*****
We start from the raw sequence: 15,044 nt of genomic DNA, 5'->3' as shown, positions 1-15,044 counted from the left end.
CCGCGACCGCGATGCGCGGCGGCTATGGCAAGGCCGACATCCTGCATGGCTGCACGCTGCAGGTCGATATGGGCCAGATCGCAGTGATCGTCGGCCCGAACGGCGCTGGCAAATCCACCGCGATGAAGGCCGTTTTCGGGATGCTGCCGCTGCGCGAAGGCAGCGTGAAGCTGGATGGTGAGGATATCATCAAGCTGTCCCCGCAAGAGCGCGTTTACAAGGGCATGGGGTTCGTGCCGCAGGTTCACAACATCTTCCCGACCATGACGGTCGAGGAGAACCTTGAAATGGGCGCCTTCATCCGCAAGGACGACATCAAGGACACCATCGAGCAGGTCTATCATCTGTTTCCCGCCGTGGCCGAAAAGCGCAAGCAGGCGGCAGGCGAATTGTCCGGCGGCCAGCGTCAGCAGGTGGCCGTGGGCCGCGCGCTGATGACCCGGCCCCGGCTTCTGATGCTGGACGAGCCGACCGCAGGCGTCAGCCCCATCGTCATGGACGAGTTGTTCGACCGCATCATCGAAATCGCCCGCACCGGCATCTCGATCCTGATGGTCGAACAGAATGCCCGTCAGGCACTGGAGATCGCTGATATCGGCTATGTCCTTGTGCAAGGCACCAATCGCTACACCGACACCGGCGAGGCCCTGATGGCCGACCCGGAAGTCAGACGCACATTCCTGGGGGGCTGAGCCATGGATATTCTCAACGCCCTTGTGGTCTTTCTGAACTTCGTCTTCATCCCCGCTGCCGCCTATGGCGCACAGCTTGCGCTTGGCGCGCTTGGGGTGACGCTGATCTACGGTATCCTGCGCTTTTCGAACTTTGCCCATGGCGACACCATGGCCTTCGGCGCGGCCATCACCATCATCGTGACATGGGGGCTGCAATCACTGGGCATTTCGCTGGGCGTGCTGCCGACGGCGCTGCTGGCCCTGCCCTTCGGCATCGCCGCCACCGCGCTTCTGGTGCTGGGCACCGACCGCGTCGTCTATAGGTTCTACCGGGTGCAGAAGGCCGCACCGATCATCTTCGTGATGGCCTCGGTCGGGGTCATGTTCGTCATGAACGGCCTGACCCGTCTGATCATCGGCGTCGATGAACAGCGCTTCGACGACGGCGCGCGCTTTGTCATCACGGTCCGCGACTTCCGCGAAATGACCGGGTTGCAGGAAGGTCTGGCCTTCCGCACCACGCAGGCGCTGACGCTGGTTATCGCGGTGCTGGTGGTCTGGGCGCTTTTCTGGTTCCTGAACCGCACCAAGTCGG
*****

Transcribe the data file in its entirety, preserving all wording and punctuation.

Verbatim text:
We start from the raw sequence: 15,044 nt of genomic DNA, 5'->3' as shown, positions 1-15,044 counted from the left end.
CCGCGACCGCGATGCGCGGCGGCTATGGCAAGGCCGACATCCTGCATGGCTGCACGCTGCAGGTCGATATGGGCCAGATCGCAGTGATCGTCGGCCCGAACGGCGCTGGCAAATCCACCGCGATGAAGGCCGTTTTCGGGATGCTGCCGCTGCGCGAAGGCAGCGTGAAGCTGGATGGTGAGGATATCATCAAGCTGTCCCCGCAAGAGCGCGTTTACAAGGGCATGGGGTTCGTGCCGCAGGTTCACAACATCTTCCCGACCATGACGGTCGAGGAGAACCTTGAAATGGGCGCCTTCATCCGCAAGGACGACATCAAGGACACCATCGAGCAGGTCTATCATCTGTTTCCCGCCGTGGCCGAAAAGCGCAAGCAGGCGGCAGGCGAATTGTCCGGCGGCCAGCGTCAGCAGGTGGCCGTGGGCCGCGCGCTGATGACCCGGCCCCGGCTTCTGATGCTGGACGAGCCGACCGCAGGCGTCAGCCCCATCGTCATGGACGAGTTGTTCGACCGCATCATCGAAATCGCCCGCACCGGCATCTCGATCCTGATGGTCGAACAGAATGCCCGTCAGGCACTGGAGATCGCTGATATCGGCTATGTCCTTGTGCAAGGCACCAATCGCTACACCGACACCGGCGAGGCCCTGATGGCCGACCCGGAAGTCAGACGCACATTCCTGGGGGGCTGAGCCATGGATATTCTCAACGCCCTTGTGGTCTTTCTGAACTTCGTCTTCATCCCCGCTGCCGCCTATGGCGCACAGCTTGCGCTTGGCGCGCTTGGGGTGACGCTGATCTACGGTATCCTGCGCTTTTCGAACTTTGCCCATGGCGACACCATGGCCTTCGGCGCGGCCATCACCATCATCGTGACATGGGGGCTGCAATCACTGGGCATTTCGCTGGGCGTGCTGCCGACGGCGCTGCTGGCCCTGCCCTTCGGCATCGCCGCCACCGCGCTTCTGGTGCTGGGCACCGACCGCGTCGTCTATAGGTTCTACCGGGTGCAGAAGGCCGCACCGATCATCTTCGTGATGGCCTCGGTCGGGGTCATGTTCGTCATGAACGGCCTGACCCGTCTGATCATCGGCGTCGATGAACAGCGCTTCGACGACGGCGCGCGCTTTGTCATCACGGTCCGCGACTTCCGCGAAATGACCGGGTTGCAGGAAGGTCTGGCCTTCCGCACCACGCAGGCGCTGACGCTGGTTATCGCGGTGCTGGTGGTCTGGGCGCTTTTCTGGTTCCTGAACCGCACCAAGTCGG